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Impact on decisions to start or continue medicines of providing information to patients about possible benefits and/or harms: A systematic review and meta-analysis

Impact on decisions to start or continue medicines of providing information to patients about possible benefits and/or harms: A systematic review and meta-analysis

Crockett, Rachel A., Sutton, Stephen, Walter, Fiona M., Clinch, Megan, Marteau, Theresa M. and Benson, John (2011) Impact on decisions to start or continue medicines of providing information to patients about possible benefits and/or harms: A systematic review and meta-analysis. Medical Decision Making, 31 (5). pp. 767-777. ISSN 0272-989X (Print), 1552-681X (Online) (doi:https://doi.org/10.1177/0272989X11400420)

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Abstract

Background. The impact of providing information about medicines to patients on decisions about starting or continuing them is unknown. Purpose. To estimate the impact on decisions to start or continue medicines, of providing information to patients about possible benefits and/or harms. Data Sources. Electronic searches from 1980 to October 2010; reference and citation searches of included studies. Study Selection. Two investigators assessed studies' eligibility against inclusion criteria: randomized or pseudorandomized trials; participants older than 16 years and deciding for themselves; one group received information about possible benefits and/or harms of a potentially beneficial medicine, compared with another who did not; d) a measure of decision about starting or continuing a medicine. Data Extraction. One investigator extracted all data, checked by a second. Data Synthesis. Eight studies were included, covering a range of medicines. There was no consistent impact of interventions on decisions about whether to start or continue medicines (pooled odds ratio 1.08; 95% confidence interval [CI], 0.69–1.70; P = 0.74). Among those who received more information, knowledge was increased (pooled mean difference 8.47; 95% CI 2.17–14.77; P = 0.008), and decisional conflict was reduced (pooled mean difference -0.15; 95% CI -0.24 to -0.06; P = .001). Limitations. A small number of studies across different clinical contexts, of uncertain heterogeneity, were included. Conclusions. Providing information to patients about possible benefits and/or harms has no consistent effect on the number who decide to start or continue medicines, although it increases patients' knowledge and reduces their decisional conflict.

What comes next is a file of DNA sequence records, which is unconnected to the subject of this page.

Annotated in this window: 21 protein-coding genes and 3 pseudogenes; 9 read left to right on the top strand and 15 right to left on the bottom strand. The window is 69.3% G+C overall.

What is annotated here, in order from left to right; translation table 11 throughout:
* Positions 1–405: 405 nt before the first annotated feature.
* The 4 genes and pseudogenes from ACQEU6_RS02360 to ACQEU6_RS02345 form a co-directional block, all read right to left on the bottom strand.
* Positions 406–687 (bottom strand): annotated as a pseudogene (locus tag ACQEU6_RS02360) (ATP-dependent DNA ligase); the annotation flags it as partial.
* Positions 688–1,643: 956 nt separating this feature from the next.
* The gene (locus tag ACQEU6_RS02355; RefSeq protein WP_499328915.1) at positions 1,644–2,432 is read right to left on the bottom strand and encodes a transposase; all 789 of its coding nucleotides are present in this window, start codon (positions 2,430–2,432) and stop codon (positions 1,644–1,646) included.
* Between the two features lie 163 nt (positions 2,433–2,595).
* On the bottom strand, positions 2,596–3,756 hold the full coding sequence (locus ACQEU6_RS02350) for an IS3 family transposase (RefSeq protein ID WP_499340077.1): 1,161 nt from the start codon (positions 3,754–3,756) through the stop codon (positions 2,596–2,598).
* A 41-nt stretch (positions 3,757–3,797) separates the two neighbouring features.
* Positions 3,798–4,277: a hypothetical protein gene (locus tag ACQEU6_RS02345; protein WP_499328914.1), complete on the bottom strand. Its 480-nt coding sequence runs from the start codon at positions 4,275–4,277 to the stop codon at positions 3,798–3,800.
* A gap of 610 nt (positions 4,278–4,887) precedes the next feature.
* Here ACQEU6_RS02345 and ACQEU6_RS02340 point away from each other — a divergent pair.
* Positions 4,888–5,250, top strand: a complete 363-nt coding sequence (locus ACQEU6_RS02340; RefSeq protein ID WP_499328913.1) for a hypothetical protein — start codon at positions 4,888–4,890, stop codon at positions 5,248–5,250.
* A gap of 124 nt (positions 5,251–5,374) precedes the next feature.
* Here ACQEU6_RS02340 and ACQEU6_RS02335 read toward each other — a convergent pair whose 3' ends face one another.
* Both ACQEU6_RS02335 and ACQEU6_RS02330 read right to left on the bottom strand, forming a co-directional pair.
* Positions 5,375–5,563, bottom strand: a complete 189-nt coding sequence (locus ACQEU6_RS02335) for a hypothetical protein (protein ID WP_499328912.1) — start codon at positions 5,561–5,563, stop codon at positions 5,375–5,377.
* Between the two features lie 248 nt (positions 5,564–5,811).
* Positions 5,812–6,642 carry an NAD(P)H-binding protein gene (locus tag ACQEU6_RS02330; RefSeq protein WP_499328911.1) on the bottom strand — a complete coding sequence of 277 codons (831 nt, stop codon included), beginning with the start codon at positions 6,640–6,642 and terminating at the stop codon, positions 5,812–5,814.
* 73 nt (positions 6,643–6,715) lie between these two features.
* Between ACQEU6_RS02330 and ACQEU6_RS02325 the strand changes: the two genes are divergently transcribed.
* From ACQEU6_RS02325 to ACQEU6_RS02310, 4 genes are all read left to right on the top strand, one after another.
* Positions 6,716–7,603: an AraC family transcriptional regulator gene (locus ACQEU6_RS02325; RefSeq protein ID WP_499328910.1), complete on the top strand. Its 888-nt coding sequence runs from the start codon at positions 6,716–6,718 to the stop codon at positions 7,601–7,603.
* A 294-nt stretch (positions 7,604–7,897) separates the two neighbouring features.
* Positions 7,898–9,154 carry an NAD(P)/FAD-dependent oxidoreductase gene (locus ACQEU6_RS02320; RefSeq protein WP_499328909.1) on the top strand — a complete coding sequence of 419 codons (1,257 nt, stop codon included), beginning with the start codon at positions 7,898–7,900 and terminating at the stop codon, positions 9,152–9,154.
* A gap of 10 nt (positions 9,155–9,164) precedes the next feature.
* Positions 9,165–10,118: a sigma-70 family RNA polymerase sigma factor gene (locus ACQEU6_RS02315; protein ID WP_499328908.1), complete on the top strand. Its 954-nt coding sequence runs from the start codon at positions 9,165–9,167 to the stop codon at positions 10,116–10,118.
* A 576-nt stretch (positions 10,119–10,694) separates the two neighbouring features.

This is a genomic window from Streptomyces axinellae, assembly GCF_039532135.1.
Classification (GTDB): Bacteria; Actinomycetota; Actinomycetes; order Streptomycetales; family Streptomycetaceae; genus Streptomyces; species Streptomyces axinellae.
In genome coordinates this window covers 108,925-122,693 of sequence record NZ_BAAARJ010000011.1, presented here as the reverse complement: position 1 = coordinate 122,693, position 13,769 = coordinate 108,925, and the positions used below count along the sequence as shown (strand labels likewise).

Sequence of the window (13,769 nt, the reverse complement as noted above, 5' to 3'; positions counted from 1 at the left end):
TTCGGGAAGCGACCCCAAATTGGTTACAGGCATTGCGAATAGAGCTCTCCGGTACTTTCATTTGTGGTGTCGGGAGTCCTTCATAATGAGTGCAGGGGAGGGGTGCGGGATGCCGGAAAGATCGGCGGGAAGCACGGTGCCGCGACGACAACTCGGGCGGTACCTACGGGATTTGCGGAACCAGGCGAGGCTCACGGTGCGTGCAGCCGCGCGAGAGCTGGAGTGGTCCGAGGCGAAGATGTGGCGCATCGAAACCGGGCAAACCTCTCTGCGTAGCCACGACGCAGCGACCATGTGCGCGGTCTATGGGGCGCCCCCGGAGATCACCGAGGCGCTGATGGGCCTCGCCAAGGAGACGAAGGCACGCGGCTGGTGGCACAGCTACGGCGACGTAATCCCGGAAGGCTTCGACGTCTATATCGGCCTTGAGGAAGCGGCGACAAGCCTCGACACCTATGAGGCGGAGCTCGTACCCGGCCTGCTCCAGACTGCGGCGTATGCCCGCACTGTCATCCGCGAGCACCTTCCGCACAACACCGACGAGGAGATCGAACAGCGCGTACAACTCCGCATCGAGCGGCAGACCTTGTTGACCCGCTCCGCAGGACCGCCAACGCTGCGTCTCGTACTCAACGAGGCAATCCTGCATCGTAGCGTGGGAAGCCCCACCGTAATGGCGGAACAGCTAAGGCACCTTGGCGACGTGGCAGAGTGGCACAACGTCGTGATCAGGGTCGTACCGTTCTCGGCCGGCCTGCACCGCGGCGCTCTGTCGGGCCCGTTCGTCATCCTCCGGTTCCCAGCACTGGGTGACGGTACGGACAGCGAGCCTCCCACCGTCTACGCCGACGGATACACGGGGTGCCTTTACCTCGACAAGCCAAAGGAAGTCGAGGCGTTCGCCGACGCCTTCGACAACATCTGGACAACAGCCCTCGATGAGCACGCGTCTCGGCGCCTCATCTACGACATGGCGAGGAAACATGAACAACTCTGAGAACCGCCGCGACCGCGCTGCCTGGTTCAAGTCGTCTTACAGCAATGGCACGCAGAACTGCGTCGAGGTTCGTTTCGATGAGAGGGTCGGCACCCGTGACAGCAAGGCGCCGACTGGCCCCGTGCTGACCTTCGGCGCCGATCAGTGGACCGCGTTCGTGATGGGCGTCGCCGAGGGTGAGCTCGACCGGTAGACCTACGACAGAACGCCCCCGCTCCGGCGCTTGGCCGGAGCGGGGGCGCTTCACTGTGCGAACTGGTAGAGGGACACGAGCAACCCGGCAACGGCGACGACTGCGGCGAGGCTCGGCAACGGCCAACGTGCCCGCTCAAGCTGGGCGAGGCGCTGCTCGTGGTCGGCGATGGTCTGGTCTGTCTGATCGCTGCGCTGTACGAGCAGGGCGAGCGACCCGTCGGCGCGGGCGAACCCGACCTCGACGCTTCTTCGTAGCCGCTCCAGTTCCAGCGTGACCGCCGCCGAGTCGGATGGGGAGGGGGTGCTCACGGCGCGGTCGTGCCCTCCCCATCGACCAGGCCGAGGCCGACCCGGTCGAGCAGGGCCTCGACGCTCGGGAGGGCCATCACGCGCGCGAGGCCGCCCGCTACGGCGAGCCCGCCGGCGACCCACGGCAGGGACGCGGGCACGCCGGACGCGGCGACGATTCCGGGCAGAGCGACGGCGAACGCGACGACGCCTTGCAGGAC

Item Type: Article
Uncontrolled Keywords: qualitative methods, randomized trial methodology, patient decision making, decision aids, dermatology, family medicine, genetics, oncology
Subjects: B Philosophy. Psychology. Religion > BF Psychology
Pre-2014 Departments: School of Health & Social Care
School of Health & Social Care > Department of Social Work & Health Development
Related URLs:
Last Modified: 14 Oct 2016 09:25
Selected for GREAT 2016: None
Selected for GREAT 2017: None
Selected for GREAT 2018: None
Selected for GREAT 2019: None
URI: http://gala.gre.ac.uk/id/eprint/10280

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